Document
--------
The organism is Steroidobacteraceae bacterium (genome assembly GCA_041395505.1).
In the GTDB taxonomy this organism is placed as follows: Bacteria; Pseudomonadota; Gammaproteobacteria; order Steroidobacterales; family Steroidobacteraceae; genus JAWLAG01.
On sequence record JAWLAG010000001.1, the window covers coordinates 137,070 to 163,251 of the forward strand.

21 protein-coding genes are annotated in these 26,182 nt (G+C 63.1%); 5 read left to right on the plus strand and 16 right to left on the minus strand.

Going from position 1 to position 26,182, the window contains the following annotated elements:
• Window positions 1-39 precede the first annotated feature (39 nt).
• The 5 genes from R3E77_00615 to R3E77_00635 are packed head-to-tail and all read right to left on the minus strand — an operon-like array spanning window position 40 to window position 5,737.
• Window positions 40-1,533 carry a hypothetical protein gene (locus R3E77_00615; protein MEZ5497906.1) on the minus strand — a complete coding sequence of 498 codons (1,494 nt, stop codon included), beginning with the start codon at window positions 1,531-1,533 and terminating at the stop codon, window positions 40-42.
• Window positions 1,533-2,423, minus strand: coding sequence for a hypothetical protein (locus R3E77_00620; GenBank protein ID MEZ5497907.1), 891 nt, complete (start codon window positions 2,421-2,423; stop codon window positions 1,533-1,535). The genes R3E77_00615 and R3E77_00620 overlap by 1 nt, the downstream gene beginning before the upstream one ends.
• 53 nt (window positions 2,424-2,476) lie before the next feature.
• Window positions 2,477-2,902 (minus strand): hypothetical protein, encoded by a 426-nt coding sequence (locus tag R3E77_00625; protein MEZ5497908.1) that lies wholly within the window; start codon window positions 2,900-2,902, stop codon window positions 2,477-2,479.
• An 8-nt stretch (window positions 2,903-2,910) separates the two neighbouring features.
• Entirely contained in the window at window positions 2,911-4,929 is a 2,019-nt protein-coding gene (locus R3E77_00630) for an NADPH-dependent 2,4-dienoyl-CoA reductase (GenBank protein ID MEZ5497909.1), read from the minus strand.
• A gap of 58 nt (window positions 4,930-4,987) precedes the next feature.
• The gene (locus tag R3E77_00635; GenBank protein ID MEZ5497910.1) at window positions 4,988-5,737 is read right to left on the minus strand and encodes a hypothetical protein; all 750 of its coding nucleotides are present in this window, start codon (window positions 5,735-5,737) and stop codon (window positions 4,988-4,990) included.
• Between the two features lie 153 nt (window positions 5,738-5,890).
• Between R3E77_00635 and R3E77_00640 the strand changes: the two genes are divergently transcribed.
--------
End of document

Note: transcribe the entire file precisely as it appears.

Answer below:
The organism is Steroidobacteraceae bacterium (genome assembly GCA_041395505.1).
In the GTDB taxonomy this organism is placed as follows: Bacteria; Pseudomonadota; Gammaproteobacteria; order Steroidobacterales; family Steroidobacteraceae; genus JAWLAG01.
On sequence record JAWLAG010000001.1, the window covers coordinates 137,070 to 163,251 of the forward strand.

21 protein-coding genes are annotated in these 26,182 nt (G+C 63.1%); 5 read left to right on the plus strand and 16 right to left on the minus strand.

Going from position 1 to position 26,182, the window contains the following annotated elements:
• Window positions 1-39 precede the first annotated feature (39 nt).
• The 5 genes from R3E77_00615 to R3E77_00635 are packed head-to-tail and all read right to left on the minus strand — an operon-like array spanning window position 40 to window position 5,737.
• Window positions 40-1,533 carry a hypothetical protein gene (locus R3E77_00615; protein MEZ5497906.1) on the minus strand — a complete coding sequence of 498 codons (1,494 nt, stop codon included), beginning with the start codon at window positions 1,531-1,533 and terminating at the stop codon, window positions 40-42.
• Window positions 1,533-2,423, minus strand: coding sequence for a hypothetical protein (locus R3E77_00620; GenBank protein ID MEZ5497907.1), 891 nt, complete (start codon window positions 2,421-2,423; stop codon window positions 1,533-1,535). The genes R3E77_00615 and R3E77_00620 overlap by 1 nt, the downstream gene beginning before the upstream one ends.
• 53 nt (window positions 2,424-2,476) lie before the next feature.
• Window positions 2,477-2,902 (minus strand): hypothetical protein, encoded by a 426-nt coding sequence (locus tag R3E77_00625; protein MEZ5497908.1) that lies wholly within the window; start codon window positions 2,900-2,902, stop codon window positions 2,477-2,479.
• An 8-nt stretch (window positions 2,903-2,910) separates the two neighbouring features.
• Entirely contained in the window at window positions 2,911-4,929 is a 2,019-nt protein-coding gene (locus R3E77_00630) for an NADPH-dependent 2,4-dienoyl-CoA reductase (GenBank protein ID MEZ5497909.1), read from the minus strand.
• A gap of 58 nt (window positions 4,930-4,987) precedes the next feature.
• The gene (locus tag R3E77_00635; GenBank protein ID MEZ5497910.1) at window positions 4,988-5,737 is read right to left on the minus strand and encodes a hypothetical protein; all 750 of its coding nucleotides are present in this window, start codon (window positions 5,735-5,737) and stop codon (window positions 4,988-4,990) included.
• Between the two features lie 153 nt (window positions 5,738-5,890).
• Between R3E77_00635 and R3E77_00640 the strand changes: the two genes are divergently transcribed.